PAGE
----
August Garden Tips
Here come the “Dog Days” of summer. The phrase has nothing to do with dogs, or even with the lazy, hot days of summer. The term came from the Roman and Greek studies of Astrology, referring to the Dog Star, Sirius, and its position in the heavens. It rises with the sun during the month of August. The dog days are from July 3 through early September.
There are some flowering plants that really like the heat and humidity of August, including:
Fresh garden produce
Black-eyed Susan, which attract the butterflies, and the seed heads, favorites of the goldfinches.
Russian Sage, in its lavender dress, is one of the plants the deer do not seem to like
Thread leaf tickseed, or Coreopsis, are pollinators’ favorites and will bloom until frost
Yarrow is a drought-resistant plant that loves the hot and dry weather
During the month of August, watering newly planted trees, shrubs, and perennials is a must to ensure good root growth. Lawns will begin to turn brown, as the county generally gets less rain in August. Do not water your lawn—let Mother Nature take care of it; the fall rains begin again in September, and the lawn will return to its beautiful green.
It is time to stop fertilizing your roses.
Don’t prune evergreens any longer. Pruning now will encourage new growth that will not harden off before the first frost.
Begin to take cuttings of plants you want to overwinter indoors. Cut pieces at least 3-4 inches long, and place in rich potting soil, then move to a shady area in the yard. Keep them moist. Plants that do well from cuttings are fuchsia, geraniums, coleus, and wax begonias.
It is time to move your house plants that you set out for the summer to a shady place, preparing them for the move to less light indoors next month.
Here come the “Critters.” Check your plants for bag worms, lace bugs, Hemlock woolly adelgid, and fall web-worms. Bag worms are feeding on evergreens, and can be removed by hand and placed in soapy water; or you can find a biological product to apply. Always read the labels of products you buy. The fall web worm makes an unsightly mess in the trees, but they do not harm the tree. In fact, the worms are a great source of protein for the birds. You can knock them down or just leave them alone, because they will be gone soon. Check your garden, trees, and shrubs often this month, because with the hot and humid weather, insects are very active.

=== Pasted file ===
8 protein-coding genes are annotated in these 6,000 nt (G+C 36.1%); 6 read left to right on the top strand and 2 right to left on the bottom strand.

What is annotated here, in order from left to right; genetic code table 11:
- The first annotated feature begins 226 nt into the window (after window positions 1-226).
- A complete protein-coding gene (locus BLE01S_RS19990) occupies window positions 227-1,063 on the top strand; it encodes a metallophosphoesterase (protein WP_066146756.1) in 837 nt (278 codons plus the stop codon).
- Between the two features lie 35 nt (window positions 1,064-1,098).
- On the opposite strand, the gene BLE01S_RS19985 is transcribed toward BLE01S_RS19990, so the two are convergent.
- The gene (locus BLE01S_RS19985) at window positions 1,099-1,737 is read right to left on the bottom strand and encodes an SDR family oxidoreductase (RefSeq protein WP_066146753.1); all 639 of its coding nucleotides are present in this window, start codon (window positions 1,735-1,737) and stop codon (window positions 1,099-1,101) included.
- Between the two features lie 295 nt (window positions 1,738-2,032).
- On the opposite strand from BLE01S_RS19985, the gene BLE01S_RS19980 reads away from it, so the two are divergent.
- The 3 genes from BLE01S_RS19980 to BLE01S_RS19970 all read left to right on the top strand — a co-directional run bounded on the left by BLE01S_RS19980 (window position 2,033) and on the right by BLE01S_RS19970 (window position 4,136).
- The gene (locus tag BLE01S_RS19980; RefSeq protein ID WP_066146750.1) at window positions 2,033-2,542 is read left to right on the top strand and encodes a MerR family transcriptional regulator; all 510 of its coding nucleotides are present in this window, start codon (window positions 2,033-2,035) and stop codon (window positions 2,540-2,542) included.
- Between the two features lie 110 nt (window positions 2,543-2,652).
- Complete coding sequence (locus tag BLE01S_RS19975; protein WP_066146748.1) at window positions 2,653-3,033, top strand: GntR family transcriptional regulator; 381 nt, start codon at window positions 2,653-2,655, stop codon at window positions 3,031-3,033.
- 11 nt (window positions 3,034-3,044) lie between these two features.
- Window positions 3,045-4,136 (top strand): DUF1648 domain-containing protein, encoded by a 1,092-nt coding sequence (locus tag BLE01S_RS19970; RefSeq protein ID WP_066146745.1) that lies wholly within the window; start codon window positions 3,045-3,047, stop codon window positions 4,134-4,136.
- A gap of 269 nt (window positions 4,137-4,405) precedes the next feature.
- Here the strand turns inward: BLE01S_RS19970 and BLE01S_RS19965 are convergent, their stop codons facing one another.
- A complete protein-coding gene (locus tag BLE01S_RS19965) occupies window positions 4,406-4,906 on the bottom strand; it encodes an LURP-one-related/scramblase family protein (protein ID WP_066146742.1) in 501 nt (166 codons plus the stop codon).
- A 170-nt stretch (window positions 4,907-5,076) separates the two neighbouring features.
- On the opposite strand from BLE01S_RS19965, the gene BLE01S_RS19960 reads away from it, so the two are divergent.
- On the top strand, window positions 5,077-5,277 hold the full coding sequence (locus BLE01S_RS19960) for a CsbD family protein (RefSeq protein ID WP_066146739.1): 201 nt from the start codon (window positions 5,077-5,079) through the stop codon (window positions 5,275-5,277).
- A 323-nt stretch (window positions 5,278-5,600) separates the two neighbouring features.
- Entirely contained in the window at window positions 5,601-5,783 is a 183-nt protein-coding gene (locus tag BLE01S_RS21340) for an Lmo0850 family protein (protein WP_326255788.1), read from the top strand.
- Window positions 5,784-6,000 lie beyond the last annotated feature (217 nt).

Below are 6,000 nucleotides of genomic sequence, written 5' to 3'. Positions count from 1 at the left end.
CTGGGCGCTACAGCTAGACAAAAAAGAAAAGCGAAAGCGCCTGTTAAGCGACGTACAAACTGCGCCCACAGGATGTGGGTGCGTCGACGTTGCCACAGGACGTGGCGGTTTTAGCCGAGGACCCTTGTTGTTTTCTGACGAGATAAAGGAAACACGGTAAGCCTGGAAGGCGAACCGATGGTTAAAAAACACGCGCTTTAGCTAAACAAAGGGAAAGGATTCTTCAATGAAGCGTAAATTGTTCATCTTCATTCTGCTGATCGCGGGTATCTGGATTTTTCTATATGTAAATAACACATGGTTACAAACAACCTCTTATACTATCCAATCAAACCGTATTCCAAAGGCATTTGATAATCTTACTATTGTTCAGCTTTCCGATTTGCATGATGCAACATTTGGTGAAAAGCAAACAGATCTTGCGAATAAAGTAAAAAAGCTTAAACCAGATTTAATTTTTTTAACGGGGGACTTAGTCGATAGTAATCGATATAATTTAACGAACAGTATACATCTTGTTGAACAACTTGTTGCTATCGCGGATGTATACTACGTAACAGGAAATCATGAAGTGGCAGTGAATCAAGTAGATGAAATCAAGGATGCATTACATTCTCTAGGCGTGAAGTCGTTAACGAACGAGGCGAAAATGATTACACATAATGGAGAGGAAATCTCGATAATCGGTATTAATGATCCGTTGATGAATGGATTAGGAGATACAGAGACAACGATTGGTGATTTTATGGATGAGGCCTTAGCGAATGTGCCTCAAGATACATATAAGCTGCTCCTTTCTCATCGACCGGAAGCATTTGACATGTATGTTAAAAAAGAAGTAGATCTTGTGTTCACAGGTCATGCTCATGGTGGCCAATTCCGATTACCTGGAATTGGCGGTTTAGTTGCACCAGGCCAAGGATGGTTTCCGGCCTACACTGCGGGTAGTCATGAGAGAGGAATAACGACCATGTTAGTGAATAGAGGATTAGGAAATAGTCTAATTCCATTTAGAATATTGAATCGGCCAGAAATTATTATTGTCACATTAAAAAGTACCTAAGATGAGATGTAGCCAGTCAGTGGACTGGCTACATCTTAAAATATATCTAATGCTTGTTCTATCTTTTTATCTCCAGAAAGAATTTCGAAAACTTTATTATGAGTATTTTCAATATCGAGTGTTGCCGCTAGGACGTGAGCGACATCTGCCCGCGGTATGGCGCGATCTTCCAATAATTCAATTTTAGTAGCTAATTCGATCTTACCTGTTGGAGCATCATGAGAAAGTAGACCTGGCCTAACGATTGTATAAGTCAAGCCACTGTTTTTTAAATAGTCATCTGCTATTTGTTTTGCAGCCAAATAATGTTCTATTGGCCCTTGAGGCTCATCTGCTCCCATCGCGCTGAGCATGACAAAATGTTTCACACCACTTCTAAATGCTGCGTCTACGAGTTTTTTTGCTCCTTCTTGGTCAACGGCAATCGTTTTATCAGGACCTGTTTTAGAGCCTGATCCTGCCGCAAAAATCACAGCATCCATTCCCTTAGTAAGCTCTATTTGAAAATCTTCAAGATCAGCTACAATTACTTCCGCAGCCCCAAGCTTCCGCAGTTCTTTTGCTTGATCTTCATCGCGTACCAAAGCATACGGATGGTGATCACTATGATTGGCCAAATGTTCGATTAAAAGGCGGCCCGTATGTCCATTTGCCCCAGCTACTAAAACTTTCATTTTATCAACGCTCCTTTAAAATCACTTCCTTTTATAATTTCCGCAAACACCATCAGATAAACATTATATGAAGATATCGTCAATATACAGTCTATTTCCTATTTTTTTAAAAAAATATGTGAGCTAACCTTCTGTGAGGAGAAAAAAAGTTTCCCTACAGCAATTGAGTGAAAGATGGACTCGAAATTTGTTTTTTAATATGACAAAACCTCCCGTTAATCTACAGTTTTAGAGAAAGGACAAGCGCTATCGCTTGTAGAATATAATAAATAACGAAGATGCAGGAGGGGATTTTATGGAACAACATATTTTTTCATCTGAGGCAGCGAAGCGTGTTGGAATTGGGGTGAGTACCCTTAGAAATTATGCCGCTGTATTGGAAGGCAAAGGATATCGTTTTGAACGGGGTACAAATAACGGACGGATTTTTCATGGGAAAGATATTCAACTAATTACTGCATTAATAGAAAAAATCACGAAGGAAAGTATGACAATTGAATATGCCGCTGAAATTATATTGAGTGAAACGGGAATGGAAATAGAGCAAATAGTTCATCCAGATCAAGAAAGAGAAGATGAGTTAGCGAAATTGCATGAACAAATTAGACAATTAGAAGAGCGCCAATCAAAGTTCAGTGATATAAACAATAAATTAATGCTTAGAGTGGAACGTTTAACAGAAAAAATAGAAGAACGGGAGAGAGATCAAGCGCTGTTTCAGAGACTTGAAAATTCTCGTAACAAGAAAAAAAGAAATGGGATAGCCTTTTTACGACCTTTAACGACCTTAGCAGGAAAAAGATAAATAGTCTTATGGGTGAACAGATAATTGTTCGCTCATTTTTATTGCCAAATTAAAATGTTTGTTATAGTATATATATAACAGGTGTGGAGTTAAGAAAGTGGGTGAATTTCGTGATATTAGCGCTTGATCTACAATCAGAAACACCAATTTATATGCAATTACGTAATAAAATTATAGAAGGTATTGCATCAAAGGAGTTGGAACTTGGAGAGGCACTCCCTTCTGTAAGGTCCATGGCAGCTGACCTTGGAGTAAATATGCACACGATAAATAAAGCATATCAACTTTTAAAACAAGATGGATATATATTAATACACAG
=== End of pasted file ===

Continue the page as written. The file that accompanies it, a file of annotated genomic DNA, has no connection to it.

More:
Lucky Us!!!!!! We now will begin to plan our second cool weather gardening season. Before you begin your fall garden, make sure to clean up the debris from the summer garden. Cool season crops are the same as the early spring crops. Lettuce, spinach, radishes, kale, turnips, garlic, and peas are good choices for the garden for fall. A little tip when planting peas this month: plant them a little deeper than you planted them in the spring, because they will keep cool and moist until they germinate.
Keep harvesting the herbs for fresh use and for drying for winter use. Continual harvesting will encourage them to continue to send out new, fresh growth, and keep them growing longer. Don’t forget to harvest herbs in the mornings after the dew has dried off.
Order spring bulbs--there are some real beauties.
It is time to begin to prepare for fall lawn reseeding or renovation. Labor Day is the indicator for a successful germination of your seed, and with the fall rains, you will be mowing the new grass by the first frost.
The last tip is to check out the county fairs and community shows in the newspaper and on line. They are fun and very interesting. See what folks are doing, and see the new varieties of vegetables and fruits. Continue to visit the farmers markets, and if you do not grow a garden, pick up some of those fresh veggies and fruits.
Article and photo by Dawne Howard, Master Gardener and FCFCDB member
Nature Note for 8/13/2017